The Future of Personal Insolvency Law in Ireland

The EU ECB IMF troika laid down the end of March 2012 as the deadline for the Irish government to publish its final proposals for changing personal insolvency laws. The government failed to meet that deadline and got agreement to put it off until the end of April 2012. Again the government failed to meet the extended deadline. The latest deadline is end of June 2012. What are the odds that this will yield the final draft of a Personal Insolvency Bill? The odds are not very good. The standard ‘civil-service-speak’ excuse is that it is more important to get it right than it is to get it quickly. Yes, minister. But does the government get it? The famous bank guarantee took all of one night at the end of September 2008 yet almost four years later ordinary insolvent citizens have no real legal protection from their creditors or any practical solutions for their indebtedness. The Law Reform Commission published its excellent proposals for legislative reform of this crucial issue at the end of 2010 but the dithering goes on.

What are the real reasons for delay other than government incompetence? It’s hard to tell. People suspect that the banks in particular are dragging their heels in agreeing the third strand of the government’s proposals. This is the so-called Personal Insolvency Arrangement or PIA for short. The problem for the banks is that this particular piece of legislation will require banks to write down negative equity. Yet the legislation lacks compellability. It will require 75% of secured creditors to agree to a debtor’s proposal for a PIA before it is accepted. There is no provision for arbitration when creditors reject a debtor’s genuine best efforts to deal with their insolvency via a PIA. Without the compellability of binding arbitration there is no reason why creditors would voluntarily agree to any asset write downs. At this juncture, it appears that the PIA as a solution for personal insolvency where there is negative equity in an asset looks to be dead in the water.

The government appeals to the common sense of creditors to agree such write downs when it is clear that the debtor cannot service the relevant mortgage and cannot sell the property that is in significant negative equity. But now the draft legislation is out there and it will be interesting to see if this particular strand of the new bill is pulled by the government, with creditors being their biggest cheerleaders. Politically it would be a disaster for the government, having promised mortgage holders that relief was on the way. But why on earth did the government propose this in the first place, given that there was no such recommendation in the LRT’s final report in 2010 and nothing remotely like it. In fact, there is no similar solution in any jurisdiction in the world.

The first and second strands of the proposed new Personal Insolvency Bill are relatively straightforward. The first strand is the Debt Relief Certificate (DRC) which is almost identical to the Debt Relief Order (DRO) in the UK. The DRC will cater for insolvent debtors who have no more than €20,000 of personal debt, who do not own a house, whose assets do not exceed €400 (apart from a low value car) and whose disposable income is no more than €60 per month. Debts are frozen for twelve months and if there is no significant change in the debtor’s circumstances in that time, the debts are written off in their entirety. The first draft of the legislation contained an anomaly regarding the treatment of a HP Agreement in a DRC but presumably this will be corrected before the final draft is published.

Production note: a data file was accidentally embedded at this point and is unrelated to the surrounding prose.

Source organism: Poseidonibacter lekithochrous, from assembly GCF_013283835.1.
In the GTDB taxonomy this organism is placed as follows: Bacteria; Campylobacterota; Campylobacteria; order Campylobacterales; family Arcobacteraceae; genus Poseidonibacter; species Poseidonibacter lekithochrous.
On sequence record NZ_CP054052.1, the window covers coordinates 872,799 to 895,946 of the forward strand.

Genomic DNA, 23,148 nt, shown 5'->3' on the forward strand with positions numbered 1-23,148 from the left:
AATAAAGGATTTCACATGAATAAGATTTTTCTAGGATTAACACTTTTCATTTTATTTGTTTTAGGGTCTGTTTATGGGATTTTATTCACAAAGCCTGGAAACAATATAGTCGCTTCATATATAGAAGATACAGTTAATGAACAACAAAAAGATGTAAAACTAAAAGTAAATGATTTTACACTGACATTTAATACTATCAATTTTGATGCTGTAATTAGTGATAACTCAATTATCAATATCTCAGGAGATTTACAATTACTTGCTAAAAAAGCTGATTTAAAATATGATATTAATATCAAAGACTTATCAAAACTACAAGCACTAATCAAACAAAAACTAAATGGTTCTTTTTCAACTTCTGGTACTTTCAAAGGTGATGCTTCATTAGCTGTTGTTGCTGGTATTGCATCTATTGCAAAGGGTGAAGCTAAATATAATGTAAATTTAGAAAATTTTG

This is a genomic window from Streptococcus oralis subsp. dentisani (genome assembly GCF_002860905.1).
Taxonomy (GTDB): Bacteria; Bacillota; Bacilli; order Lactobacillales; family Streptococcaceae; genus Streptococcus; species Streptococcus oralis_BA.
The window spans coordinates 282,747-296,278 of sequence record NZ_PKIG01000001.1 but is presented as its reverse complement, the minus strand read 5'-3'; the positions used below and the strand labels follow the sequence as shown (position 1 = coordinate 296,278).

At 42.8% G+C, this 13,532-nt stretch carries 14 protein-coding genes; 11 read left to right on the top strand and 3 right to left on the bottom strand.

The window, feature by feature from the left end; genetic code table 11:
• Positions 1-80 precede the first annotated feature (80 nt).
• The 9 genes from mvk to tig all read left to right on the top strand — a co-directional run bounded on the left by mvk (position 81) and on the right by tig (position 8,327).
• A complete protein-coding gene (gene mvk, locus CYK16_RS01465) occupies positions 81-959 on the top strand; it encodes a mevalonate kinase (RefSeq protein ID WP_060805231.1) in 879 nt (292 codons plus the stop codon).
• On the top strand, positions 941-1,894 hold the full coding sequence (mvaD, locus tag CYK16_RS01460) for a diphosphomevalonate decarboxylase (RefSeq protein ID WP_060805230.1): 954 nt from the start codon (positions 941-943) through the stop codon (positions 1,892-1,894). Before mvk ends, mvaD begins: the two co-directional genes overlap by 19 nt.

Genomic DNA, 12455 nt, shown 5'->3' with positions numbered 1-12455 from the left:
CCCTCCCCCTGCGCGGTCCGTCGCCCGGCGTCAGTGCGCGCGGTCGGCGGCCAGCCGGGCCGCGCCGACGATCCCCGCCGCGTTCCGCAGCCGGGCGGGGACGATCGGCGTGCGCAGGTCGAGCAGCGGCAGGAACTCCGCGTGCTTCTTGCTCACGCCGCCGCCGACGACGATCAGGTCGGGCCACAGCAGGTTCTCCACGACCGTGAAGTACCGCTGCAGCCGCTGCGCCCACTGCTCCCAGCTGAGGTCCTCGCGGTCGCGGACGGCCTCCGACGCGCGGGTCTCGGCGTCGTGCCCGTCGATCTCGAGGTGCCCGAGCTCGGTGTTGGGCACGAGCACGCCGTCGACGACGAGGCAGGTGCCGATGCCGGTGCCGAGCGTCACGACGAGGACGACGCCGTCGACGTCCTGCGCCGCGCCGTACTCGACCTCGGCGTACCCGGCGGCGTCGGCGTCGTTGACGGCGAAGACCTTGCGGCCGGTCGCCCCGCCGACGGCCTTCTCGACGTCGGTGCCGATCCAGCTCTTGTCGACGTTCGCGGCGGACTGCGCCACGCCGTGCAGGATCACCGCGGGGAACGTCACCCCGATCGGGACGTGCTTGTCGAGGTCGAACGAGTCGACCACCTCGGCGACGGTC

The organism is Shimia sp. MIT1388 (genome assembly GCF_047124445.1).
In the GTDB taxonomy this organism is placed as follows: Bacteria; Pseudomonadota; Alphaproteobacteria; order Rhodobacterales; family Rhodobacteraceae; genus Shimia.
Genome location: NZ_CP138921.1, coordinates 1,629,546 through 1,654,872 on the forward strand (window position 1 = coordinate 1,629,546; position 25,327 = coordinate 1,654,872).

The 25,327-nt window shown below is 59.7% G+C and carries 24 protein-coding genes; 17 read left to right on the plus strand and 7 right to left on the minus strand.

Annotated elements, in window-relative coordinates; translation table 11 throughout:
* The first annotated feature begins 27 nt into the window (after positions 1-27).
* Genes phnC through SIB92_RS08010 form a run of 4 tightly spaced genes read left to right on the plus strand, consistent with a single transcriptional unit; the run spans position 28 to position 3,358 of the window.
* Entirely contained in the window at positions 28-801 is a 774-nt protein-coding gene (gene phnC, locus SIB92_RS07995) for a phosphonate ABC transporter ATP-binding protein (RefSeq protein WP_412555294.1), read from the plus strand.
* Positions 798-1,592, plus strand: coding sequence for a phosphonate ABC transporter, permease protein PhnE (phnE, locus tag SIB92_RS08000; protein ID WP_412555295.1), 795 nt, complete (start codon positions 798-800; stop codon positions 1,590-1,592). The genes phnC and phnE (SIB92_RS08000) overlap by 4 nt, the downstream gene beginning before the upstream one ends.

The second strand of the proposed new Personal Insolvency Bill is also straightforward. It is called a Debt Settlement Arrangement (DSA) and it is almost identical to the Individual Voluntary Arrangement (IVA) in the UK. It is intended for insolvent debtors with unsecured debts in excess of €20,000. The debtor would have to make monthly contributions from their disposable income for perhaps five years or contribute a lump sum from the realization of assets or contribute third party funds to the DSA all for the benefit of their unsecured creditors. Unsecured creditors could of course reject the debtor’s proposals and in fact it would require 65% by value of voting creditors to accept the DSA. The problem with this proposal is the lack of clarity as to how the family home would be dealt with, in the case of a debtor who solely or jointly owns such a property, whether in negative equity or not.

The draft bill also contains some proposed changes to the arcane bankruptcy laws but many insolvency experts consider these changes to be too little if not also too late. Why they should be deliberately and distinctly different to UK legislation is baffling. It is almost as if the government wishes to encourage its insolvent citizens to file for bankruptcy in other jurisdictions under the COMI regulations, as promulgated by the EU. Perhaps that is the thinking – export the problem! Surely not! And yet, why build in such blatant differences, particularly in relation to the discharge period of three years in comparison to one year in the UK and Northern Ireland? Was there no real consideration given to harmonizing the laws in our neighbouring states?

Roll on, end of June2012! Apart from the actual final text of the new bill, it remains to be seen how the government is going to structure a new insolvency service, how it proposes to licence insolvency practitioners and how it proposes to regulate the insolvency sector. If it continues to re-invent the wheel, it’s hard not to anticipate some more legislative accidents.

Paddy Byrne 16/05/2012

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